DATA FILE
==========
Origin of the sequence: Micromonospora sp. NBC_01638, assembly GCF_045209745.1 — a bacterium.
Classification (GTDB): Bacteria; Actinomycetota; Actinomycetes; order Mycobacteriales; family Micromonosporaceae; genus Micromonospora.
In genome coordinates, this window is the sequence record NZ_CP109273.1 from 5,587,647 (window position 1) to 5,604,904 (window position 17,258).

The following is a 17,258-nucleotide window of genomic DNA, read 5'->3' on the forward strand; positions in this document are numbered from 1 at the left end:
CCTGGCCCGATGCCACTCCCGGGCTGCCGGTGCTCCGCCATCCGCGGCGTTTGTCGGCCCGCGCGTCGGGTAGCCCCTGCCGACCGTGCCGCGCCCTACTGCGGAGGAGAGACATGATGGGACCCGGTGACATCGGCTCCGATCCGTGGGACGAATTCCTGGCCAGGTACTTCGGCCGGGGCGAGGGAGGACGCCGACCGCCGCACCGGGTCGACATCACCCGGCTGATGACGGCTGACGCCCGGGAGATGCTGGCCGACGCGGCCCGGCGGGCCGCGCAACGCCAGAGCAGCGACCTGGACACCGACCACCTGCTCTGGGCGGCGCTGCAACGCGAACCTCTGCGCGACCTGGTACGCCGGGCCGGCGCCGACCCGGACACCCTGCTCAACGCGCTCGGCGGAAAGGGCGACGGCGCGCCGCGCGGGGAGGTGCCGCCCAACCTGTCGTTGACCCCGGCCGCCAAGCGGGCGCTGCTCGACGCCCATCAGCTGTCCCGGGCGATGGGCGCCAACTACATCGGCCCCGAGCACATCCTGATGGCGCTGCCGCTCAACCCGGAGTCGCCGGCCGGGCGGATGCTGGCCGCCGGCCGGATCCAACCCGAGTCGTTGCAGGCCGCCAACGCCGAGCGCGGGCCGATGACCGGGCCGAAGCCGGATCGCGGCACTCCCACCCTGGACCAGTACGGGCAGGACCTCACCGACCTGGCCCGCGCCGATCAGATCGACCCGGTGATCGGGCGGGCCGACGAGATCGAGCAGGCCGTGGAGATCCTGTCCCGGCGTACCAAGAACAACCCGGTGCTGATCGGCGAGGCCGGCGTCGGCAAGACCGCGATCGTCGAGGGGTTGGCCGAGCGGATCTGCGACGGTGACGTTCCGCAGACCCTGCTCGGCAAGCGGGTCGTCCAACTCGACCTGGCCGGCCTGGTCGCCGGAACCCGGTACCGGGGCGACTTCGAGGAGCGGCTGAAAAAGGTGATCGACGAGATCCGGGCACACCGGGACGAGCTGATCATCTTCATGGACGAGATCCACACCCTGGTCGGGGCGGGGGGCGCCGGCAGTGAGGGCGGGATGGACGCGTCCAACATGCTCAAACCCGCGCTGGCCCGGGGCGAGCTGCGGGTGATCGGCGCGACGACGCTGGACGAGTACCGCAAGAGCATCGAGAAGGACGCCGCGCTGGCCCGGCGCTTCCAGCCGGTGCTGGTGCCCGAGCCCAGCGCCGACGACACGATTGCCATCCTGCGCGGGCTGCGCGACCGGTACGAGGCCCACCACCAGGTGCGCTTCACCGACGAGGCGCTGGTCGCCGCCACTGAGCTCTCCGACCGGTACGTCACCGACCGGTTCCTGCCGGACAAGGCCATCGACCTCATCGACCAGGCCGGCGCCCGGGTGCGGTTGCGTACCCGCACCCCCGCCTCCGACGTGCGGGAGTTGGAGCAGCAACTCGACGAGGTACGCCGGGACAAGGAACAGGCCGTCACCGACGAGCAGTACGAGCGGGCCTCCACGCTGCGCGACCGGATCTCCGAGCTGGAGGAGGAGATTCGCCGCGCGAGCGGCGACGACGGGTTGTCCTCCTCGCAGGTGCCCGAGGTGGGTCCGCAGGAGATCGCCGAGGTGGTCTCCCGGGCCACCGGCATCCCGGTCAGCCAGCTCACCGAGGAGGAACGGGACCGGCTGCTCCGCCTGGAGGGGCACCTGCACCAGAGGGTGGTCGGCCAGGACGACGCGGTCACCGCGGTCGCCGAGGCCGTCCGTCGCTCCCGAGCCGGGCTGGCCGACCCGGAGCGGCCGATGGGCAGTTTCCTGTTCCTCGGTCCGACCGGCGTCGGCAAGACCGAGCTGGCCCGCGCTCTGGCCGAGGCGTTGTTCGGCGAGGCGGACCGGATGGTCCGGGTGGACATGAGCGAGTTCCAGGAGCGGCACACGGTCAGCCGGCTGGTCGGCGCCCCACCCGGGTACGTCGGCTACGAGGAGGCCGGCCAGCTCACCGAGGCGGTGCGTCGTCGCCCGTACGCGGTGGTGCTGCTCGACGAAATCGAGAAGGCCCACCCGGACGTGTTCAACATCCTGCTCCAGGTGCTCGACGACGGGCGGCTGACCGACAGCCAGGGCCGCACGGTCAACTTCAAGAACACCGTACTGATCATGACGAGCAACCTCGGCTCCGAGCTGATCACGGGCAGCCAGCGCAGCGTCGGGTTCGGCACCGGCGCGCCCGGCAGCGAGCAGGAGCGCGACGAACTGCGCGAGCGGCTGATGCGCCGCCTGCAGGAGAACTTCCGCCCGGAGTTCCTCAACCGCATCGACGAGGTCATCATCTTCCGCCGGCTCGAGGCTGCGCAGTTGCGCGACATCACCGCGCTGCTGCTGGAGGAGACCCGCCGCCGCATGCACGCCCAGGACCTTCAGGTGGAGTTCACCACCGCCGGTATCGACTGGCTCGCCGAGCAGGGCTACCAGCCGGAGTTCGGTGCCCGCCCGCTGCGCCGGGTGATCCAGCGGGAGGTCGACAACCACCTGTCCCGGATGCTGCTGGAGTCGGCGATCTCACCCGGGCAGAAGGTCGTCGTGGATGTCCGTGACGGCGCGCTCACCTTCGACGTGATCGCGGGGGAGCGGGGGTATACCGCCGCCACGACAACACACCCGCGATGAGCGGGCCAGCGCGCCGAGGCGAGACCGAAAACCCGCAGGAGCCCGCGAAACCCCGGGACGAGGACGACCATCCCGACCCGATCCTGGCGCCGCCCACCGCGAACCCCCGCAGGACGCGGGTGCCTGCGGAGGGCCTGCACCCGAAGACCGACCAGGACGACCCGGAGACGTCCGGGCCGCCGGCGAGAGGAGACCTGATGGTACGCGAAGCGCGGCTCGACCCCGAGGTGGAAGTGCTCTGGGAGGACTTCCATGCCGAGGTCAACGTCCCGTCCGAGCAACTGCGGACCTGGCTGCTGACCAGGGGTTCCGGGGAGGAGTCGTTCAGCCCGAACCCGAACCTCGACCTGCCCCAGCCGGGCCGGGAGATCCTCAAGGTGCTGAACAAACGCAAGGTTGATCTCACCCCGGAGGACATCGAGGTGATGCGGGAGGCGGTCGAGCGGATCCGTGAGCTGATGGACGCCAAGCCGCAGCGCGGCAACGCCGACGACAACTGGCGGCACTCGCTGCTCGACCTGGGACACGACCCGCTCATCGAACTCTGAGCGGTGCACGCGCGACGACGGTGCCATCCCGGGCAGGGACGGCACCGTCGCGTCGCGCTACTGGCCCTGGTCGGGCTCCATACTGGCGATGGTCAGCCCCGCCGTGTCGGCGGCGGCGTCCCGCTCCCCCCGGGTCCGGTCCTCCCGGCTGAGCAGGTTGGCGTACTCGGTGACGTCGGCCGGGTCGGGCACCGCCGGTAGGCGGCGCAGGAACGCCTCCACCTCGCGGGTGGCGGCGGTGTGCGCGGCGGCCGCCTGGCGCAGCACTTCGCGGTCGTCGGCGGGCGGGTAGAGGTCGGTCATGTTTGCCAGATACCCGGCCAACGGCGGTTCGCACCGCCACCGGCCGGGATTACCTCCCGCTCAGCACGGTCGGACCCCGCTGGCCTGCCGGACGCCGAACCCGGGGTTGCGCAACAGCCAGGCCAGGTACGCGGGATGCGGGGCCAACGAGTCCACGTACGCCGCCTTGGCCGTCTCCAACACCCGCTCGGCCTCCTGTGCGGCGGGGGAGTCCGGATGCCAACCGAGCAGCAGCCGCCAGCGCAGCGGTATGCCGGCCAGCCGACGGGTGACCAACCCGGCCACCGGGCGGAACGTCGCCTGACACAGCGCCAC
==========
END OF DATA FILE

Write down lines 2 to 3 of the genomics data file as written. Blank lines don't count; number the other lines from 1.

Classification (GTDB): Bacteria; Actinomycetota; Actinomycetes; order Mycobacteriales; family Micromonosporaceae; genus Micromonospora.
In genome coordinates, this window is the sequence record NZ_CP109273.1 from 5,587,647 (window position 1) to 5,604,904 (window position 17,258).